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2020-01-doc4 Relative priority rule explained


Professor Stephan Madaus, my colleague from the German University of Halle Wittenberg, recently posted, what he calls ‘A Simple Guide to the Relative Priority Rule’. With a more detailed version to be published, he points at the Directive (EU) 2019/1023 on Restructuring and Insolvency, which provides for a new rule to assess the fairness of the distribution of value under a plan if an affected class of creditors voted against the plan: the Relative Priority Rule (RPR). This apporach is captured in Art. 11(1)(c), stating that one of the conditions to confirm a plan over the veto of a class is that the plan ‘… ensures that dissenting voting classes of affected creditors are treated at least as favourably as any other class of the same rank and more favourably than any junior class’. The alternative to the RPR appears in Art. 11 (2) which allows Member States the option to implement the much more known Absolute Priority Rule (APR), stating that the plan must ensure ‘… the claims of affected creditors in a dissenting voting class are satisfied in full by the same or equivalent means where a more junior class is to receive any payment or keep any interest under the restructuring plan.’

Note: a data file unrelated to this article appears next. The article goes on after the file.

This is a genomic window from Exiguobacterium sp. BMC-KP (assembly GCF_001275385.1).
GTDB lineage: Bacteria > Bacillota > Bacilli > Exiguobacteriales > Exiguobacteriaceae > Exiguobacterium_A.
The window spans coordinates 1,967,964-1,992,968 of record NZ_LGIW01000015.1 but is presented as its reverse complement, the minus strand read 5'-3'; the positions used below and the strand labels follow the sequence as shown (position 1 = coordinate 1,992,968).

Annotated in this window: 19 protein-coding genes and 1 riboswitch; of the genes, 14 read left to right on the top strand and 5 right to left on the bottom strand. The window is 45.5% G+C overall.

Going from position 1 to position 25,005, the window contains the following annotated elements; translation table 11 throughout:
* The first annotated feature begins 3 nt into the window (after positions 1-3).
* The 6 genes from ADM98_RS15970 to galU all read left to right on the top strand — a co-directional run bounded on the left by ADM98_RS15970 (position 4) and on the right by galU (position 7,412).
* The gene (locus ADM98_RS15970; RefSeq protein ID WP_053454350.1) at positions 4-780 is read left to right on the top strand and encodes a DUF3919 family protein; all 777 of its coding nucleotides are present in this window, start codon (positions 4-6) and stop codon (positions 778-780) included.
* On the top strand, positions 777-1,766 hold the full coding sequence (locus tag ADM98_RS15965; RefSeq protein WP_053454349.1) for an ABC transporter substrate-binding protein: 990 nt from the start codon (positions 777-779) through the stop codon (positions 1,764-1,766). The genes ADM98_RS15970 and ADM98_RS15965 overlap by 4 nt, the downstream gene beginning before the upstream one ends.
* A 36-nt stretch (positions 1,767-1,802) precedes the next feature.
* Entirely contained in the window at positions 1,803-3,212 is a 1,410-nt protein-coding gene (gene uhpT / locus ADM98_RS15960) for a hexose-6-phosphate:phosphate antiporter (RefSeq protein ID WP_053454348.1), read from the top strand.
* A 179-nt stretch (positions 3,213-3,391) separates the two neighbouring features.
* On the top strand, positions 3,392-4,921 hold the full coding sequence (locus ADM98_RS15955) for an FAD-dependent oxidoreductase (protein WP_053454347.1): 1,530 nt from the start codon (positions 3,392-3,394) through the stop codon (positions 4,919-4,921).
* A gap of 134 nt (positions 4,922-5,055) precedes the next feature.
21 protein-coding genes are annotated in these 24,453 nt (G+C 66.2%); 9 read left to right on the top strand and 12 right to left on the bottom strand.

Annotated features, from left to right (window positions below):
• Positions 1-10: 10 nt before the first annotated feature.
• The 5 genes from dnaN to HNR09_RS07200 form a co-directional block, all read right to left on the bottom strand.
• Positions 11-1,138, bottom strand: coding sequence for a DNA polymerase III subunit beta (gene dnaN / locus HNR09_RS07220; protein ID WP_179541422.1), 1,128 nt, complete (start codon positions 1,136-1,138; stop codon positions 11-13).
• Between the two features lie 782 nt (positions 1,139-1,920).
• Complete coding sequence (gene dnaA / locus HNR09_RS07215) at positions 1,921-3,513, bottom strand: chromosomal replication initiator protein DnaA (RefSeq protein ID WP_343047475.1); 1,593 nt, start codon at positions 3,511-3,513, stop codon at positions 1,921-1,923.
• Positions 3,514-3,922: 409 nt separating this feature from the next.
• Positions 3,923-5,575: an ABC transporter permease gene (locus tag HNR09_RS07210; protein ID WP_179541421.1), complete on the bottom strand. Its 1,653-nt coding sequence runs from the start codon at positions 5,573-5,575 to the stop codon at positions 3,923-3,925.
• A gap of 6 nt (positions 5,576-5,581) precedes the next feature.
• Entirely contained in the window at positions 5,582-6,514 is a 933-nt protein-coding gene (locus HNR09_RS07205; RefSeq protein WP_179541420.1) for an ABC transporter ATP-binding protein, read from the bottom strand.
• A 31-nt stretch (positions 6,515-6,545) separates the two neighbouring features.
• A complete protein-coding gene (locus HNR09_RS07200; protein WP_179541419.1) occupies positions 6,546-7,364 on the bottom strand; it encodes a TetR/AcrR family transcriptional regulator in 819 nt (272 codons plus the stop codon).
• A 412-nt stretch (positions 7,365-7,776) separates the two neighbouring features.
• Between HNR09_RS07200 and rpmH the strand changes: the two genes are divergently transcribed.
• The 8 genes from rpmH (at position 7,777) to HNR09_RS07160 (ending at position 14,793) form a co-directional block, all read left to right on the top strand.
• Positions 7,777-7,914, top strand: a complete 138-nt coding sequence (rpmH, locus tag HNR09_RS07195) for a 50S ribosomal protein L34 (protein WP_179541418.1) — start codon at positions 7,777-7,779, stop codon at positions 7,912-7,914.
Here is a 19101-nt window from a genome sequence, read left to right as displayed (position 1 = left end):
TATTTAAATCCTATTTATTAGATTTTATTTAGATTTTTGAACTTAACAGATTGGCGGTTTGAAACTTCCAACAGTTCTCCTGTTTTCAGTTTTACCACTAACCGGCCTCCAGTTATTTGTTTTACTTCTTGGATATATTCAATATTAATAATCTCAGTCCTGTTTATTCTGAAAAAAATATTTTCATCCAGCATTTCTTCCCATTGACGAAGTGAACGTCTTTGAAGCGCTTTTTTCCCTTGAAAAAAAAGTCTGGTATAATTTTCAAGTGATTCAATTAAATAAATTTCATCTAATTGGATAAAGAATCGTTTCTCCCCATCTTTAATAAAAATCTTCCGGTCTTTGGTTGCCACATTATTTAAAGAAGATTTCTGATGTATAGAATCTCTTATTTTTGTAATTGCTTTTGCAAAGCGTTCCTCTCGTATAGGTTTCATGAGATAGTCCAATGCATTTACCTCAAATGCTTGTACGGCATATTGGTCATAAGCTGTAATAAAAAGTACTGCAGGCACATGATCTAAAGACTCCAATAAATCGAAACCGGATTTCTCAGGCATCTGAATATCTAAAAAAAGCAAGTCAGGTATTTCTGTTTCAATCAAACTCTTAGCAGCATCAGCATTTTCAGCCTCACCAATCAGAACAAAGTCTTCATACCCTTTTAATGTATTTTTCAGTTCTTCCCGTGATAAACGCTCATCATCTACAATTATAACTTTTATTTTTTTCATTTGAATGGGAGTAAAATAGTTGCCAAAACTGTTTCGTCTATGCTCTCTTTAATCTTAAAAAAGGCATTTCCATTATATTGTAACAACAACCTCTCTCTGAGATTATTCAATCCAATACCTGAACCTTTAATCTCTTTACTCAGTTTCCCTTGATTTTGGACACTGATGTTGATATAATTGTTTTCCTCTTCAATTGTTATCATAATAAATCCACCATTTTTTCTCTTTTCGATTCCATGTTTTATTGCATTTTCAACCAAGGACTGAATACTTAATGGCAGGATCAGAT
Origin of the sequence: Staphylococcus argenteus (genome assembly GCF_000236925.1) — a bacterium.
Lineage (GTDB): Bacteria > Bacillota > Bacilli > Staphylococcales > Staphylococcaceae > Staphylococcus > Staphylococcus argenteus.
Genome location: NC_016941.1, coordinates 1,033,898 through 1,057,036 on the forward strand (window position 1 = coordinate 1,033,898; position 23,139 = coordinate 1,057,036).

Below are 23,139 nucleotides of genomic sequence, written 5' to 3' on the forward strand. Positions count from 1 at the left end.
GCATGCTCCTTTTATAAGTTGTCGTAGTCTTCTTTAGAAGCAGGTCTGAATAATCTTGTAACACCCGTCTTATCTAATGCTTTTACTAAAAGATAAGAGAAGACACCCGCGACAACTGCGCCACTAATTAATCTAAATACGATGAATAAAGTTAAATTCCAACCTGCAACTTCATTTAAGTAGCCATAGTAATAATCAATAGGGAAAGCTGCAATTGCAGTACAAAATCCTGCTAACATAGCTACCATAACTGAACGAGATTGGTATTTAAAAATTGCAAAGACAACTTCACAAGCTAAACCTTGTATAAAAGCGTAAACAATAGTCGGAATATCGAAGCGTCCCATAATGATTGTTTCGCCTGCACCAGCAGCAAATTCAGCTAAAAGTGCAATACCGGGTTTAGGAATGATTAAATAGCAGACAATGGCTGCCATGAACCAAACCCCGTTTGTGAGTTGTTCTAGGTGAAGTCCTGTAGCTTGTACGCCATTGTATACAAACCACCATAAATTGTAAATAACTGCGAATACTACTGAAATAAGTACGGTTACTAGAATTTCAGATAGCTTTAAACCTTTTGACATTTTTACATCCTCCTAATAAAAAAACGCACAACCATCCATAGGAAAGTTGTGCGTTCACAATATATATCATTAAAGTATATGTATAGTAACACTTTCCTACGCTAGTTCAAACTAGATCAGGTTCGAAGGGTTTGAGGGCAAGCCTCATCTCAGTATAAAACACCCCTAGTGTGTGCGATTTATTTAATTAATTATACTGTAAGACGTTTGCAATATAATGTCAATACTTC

As a result, all EU Member States are faced with the choice of either implementing the RPR or the APR when implementing the Directive into their local restructuring laws. The debate among scholars is heated, see blog/2019-03-doc10-the-full-version-of-my-reply-to-professor-de-weijs-et-al.

Prof. Madaus now is one of the first to explain the RPR in more detail. This is useful, not only for understanding both sides in the debate, but also for Member States to understand where the debate is about and to consider the pros and cons of a certain option te be implemented. Prof. Madaus guides readers through uncharted waters. See: